It also designs public restrooms and provides maintenance. Several public toilets constructed by the city corporations are now maintained by them. They also provide advertising opportunities within the building, with products displayed in designated areas.

The brain behind Bhumijo

Architect Farhana Rashid is the owner and co-founder of Bhumijo. She received a Swedish Institute (SI) Scholarship to study sustainable urban planning and design at KTH Royal Institute of Technology in Sweden after completing her bachelor's in architecture at Bangladesh University of Engineering and Technology (Buet).

She and her husband Architect Masudul Islam Shammo co-founded the Bhumijo. 

Bhumijo co-founder Farhana Rashid Courtesy

Farhana Rashid returned to Bangladesh in 2016 after completing her master's degree to oversee a research project on regional planning and development in Dhaka and surrounding minor villages at Bengal Institute of Architecture.

Although she had been thinking about ways to contribute to the betterment of society and the environment, she did not know where to begin.

“In 2016, the Urban Innovation Challenge (UIC) was started. Brac called for ideas to improve Dhaka by addressing the pressing issues,” she told Dhaka Tribune. 

“As an architect and planner I have always thought that the solution to any problem can be found within the problem itself. So when the time came we pitched our ideas for resolving the public toilet situation with limited resources and time," she added.

"After competing against over 600 ideas, Bhumijo was named the winner of UIC 2016 in the health category. When I was visiting Rajshahi with my one-month-old daughter, I received the news. I dared to start working on this with the help of my family and Brac," she said.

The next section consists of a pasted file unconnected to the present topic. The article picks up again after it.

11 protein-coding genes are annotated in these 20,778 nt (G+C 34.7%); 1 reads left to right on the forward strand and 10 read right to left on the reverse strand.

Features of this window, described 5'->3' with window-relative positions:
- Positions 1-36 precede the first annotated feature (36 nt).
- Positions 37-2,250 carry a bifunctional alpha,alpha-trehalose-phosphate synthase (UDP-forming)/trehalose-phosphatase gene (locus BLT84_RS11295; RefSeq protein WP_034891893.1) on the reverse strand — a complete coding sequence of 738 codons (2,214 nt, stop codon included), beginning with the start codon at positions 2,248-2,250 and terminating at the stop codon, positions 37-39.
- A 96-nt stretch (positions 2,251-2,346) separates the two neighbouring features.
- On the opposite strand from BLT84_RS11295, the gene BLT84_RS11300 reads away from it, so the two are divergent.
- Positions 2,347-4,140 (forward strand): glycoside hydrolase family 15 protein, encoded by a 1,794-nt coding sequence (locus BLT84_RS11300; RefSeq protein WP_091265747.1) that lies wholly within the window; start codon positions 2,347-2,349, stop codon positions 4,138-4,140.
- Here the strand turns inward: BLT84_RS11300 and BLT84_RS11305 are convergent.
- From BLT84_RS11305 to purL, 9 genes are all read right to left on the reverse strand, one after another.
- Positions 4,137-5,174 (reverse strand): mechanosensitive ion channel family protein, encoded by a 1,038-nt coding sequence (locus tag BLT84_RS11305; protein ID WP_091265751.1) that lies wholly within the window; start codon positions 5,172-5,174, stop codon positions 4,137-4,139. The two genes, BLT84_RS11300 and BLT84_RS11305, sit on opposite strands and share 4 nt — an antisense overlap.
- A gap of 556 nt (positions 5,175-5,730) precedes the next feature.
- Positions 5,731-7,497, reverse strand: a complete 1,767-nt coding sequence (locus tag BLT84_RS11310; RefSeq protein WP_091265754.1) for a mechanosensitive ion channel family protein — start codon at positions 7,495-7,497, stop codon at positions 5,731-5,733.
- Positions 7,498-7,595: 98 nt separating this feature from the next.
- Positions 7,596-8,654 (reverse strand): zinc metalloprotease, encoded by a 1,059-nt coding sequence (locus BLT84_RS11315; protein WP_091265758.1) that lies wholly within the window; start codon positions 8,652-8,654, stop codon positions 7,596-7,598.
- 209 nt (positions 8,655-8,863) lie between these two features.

"During my time as a student I saw how serious the issue of public cleanliness was and how urgently it needed to be solved." 

She recalled her experience of always drinking less or refusing to drink water altogether when she went out. 

“For me the equation was straightforward: if I did not drink, I would not need the restroom. I was not the only one who felt like this. Every woman in my close surrounding was doing the same," she said.

"Dhaka should have at least 3,000 public toilets, but we only have 60. In an ideal city there would be a toilet every 5-10 minutes of walking distance. The problem in Dhaka is not only a scarcity of toilets, it is also that the existing ones are in awful condition. They are filthy, crowded and dark. Many of them are dysfunctional,” she added.

She also said it was possible for the city corporations to maintain the public toilets properly.

"Building a toilet is simple, but maintenance is complicated. We must understand that various areas require different maintenance strategies," she continued.

She also stated that there were various hurdles to overcome before a toilet could be built or renovated.

"With regard to population density and land ownership, we need to select the perfect place where there is a great need for public toilets. We also need to negotiate with the community to convince them that having a clean public restroom is a basic requirement. People normally do not want a public toilet near their homes because they have a certain image of a public toilet in their minds,” she said.

“The knowledge and experiences I gained at KTH and in Sweden, particularly the gender perspective in urban planning and design, were important in the founding of Bhumijo,” she told Dhaka Tribune.